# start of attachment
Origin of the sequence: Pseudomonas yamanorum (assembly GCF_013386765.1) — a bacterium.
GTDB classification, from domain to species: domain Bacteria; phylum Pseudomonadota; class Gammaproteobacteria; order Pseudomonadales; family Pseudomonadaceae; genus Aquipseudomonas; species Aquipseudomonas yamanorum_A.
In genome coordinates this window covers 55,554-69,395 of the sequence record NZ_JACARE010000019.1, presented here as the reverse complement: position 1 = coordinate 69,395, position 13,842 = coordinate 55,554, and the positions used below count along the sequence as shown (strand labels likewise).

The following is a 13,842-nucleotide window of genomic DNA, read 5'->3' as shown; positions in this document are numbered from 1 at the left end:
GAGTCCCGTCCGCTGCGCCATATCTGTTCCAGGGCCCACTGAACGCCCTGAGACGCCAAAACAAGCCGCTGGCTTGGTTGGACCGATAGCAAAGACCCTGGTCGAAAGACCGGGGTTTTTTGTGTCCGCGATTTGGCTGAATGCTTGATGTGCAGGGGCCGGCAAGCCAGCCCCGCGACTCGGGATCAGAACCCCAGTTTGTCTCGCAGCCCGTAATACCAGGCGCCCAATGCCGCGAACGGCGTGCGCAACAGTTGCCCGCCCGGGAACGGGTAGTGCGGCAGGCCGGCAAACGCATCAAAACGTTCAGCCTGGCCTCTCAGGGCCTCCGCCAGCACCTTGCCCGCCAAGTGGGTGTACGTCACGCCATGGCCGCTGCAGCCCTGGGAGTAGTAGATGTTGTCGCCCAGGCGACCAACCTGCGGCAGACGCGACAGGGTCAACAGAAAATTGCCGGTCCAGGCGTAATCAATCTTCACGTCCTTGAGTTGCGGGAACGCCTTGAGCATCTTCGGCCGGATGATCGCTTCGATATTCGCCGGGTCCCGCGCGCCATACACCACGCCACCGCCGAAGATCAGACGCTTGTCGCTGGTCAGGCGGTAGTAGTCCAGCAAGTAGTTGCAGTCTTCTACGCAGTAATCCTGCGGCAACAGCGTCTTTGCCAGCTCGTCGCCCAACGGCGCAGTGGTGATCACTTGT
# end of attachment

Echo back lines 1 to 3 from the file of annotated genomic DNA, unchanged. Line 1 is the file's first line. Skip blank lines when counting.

Origin of the sequence: Pseudomonas yamanorum (assembly GCF_013386765.1) — a bacterium.
GTDB classification, from domain to species: domain Bacteria; phylum Pseudomonadota; class Gammaproteobacteria; order Pseudomonadales; family Pseudomonadaceae; genus Aquipseudomonas; species Aquipseudomonas yamanorum_A.
In genome coordinates this window covers 55,554-69,395 of the sequence record NZ_JACARE010000019.1, presented here as the reverse complement: position 1 = coordinate 69,395, position 13,842 = coordinate 55,554, and the positions used below count along the sequence as shown (strand labels likewise).